Tuesday, July 10, 2012

Do You Hang Off Cliffs?



At BEA a few weeks ago, R.L. Stein (the ever-so-famous author of the crazy popular Goosebumps books) attributed some of the success of his novels to his use of cliffhangers—those suspenseful situations at the end of a scene or chapter.

Photo by ajenyon
I am a huge fan of cliffhangers at the end of chapters, unless, of course, it’s 2 am, I’ve just reached the end of a chapter where the characters I care about are in some sort of grave danger or about to make a momentous decision, which will be revealed in the next chapter, yet I’ve got to haul my exhausted carcass out of bed at 6 am. In that case, I’m frustrated because I must know what happens next in the novel, yet I anticipate being bleary eyed the next day. I dwell on how much caffeine I will need to come to life after too little snooze time. If you’re an avid reader, I’m sure you know what I’m talking about here. Cliffhangers build suspense, tension, and create an emotional response in readers that often makes them sacrifice sleep in order to find out what happens next in a story.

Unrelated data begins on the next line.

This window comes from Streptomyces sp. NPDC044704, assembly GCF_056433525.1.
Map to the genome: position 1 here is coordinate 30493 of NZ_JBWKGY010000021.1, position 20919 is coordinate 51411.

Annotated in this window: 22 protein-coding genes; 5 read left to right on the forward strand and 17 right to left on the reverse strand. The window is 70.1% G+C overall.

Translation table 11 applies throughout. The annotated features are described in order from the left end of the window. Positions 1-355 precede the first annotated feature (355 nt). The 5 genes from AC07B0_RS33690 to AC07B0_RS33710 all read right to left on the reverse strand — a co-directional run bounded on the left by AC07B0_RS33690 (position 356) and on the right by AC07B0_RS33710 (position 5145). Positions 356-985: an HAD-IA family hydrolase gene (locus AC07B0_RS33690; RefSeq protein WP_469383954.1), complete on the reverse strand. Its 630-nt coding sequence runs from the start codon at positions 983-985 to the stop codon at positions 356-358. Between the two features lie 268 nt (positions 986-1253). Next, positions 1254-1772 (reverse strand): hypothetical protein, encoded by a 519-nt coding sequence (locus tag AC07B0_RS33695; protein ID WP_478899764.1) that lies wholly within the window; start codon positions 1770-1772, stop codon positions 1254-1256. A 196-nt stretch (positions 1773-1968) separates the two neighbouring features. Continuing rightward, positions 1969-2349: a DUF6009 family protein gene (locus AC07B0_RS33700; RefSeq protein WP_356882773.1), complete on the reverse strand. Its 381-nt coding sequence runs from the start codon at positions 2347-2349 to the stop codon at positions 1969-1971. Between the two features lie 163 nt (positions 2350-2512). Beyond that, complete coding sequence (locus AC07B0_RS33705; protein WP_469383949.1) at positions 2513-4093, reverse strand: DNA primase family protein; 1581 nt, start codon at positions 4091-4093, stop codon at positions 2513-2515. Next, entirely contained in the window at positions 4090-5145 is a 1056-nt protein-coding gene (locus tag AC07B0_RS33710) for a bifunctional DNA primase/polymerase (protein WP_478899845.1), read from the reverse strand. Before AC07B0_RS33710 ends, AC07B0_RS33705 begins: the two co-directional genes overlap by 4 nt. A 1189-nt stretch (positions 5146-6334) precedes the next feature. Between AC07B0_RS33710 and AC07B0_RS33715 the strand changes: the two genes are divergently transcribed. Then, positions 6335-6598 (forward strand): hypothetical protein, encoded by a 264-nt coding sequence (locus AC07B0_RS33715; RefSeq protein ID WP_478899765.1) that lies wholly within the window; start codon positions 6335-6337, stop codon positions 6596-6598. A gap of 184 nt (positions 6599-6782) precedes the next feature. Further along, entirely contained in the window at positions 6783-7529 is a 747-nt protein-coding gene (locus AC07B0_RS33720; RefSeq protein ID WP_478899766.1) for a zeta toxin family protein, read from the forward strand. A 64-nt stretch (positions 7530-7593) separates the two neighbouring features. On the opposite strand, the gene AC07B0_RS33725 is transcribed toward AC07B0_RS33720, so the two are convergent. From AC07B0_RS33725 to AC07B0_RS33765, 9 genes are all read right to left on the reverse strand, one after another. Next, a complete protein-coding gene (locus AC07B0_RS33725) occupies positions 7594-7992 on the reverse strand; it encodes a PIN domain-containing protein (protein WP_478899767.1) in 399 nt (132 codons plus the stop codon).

If you’re a writer, you probably itch to torment your readers in this way. I'm guessing you’d love to make them sacrifice good sense and well being for the sake of turning the pages of your story. But how? Some authors accomplish this by revealing a key piece of information that the reader needs to know at the end of a chapter, or a tease that this piece of information will appear in the next chapter. An author might also reveal some twist or important plot development as a cliffhanger. Or, a writer might push the main character into an ugly and sticky situation to be resolved pages later. I just finished a chapter in which the heroine was facing some serious danger when she passed out—at the end of the chapter. Since I care about this character, I had to know whether she’d be descended upon by the evil or if she’d be saved.

Also, cliffhangers work especially well when each one is bigger than the last. This kind of makes sense given that the novel is building toward a climax, right?

What do you think about cliffhangers? Do you like to hang off cliffs or are you afraid of heights? If you are pro-cliffhanger, do you have a favorite? One that kept you reading against your better judgment?


55 comments: